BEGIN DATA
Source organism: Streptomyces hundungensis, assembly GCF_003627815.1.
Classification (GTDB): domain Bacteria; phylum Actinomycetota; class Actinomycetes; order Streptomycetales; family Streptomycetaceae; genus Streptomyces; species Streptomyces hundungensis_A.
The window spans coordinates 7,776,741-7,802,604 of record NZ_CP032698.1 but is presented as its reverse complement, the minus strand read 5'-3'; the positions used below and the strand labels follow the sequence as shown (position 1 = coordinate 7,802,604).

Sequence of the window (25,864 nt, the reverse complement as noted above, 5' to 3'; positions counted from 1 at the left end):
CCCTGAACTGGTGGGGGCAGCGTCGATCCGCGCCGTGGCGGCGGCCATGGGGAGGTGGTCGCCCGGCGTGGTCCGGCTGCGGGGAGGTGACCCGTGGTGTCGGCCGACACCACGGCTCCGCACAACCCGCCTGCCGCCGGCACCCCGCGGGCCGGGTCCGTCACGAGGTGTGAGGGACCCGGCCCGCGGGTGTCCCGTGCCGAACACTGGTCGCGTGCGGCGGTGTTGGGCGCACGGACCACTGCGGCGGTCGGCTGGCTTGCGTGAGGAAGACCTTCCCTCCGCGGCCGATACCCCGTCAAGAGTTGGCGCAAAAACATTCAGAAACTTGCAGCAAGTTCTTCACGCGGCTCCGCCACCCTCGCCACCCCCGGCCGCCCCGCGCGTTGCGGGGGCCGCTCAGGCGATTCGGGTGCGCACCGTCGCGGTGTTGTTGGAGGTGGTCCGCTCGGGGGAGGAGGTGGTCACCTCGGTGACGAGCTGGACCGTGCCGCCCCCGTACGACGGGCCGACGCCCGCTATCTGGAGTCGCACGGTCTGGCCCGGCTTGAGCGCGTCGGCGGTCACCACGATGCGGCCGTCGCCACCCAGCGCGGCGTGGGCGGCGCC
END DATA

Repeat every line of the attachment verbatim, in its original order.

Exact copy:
Source organism: Streptomyces hundungensis, assembly GCF_003627815.1.
Classification (GTDB): domain Bacteria; phylum Actinomycetota; class Actinomycetes; order Streptomycetales; family Streptomycetaceae; genus Streptomyces; species Streptomyces hundungensis_A.
The window spans coordinates 7,776,741-7,802,604 of record NZ_CP032698.1 but is presented as its reverse complement, the minus strand read 5'-3'; the positions used below and the strand labels follow the sequence as shown (position 1 = coordinate 7,802,604).

Sequence of the window (25,864 nt, the reverse complement as noted above, 5' to 3'; positions counted from 1 at the left end):
CCCTGAACTGGTGGGGGCAGCGTCGATCCGCGCCGTGGCGGCGGCCATGGGGAGGTGGTCGCCCGGCGTGGTCCGGCTGCGGGGAGGTGACCCGTGGTGTCGGCCGACACCACGGCTCCGCACAACCCGCCTGCCGCCGGCACCCCGCGGGCCGGGTCCGTCACGAGGTGTGAGGGACCCGGCCCGCGGGTGTCCCGTGCCGAACACTGGTCGCGTGCGGCGGTGTTGGGCGCACGGACCACTGCGGCGGTCGGCTGGCTTGCGTGAGGAAGACCTTCCCTCCGCGGCCGATACCCCGTCAAGAGTTGGCGCAAAAACATTCAGAAACTTGCAGCAAGTTCTTCACGCGGCTCCGCCACCCTCGCCACCCCCGGCCGCCCCGCGCGTTGCGGGGGCCGCTCAGGCGATTCGGGTGCGCACCGTCGCGGTGTTGTTGGAGGTGGTCCGCTCGGGGGAGGAGGTGGTCACCTCGGTGACGAGCTGGACCGTGCCGCCCCCGTACGACGGGCCGACGCCCGCTATCTGGAGTCGCACGGTCTGGCCCGGCTTGAGCGCGTCGGCGGTCACCACGATGCGGCCGTCGCCACCCAGCGCGGCGTGGGCGGCGCC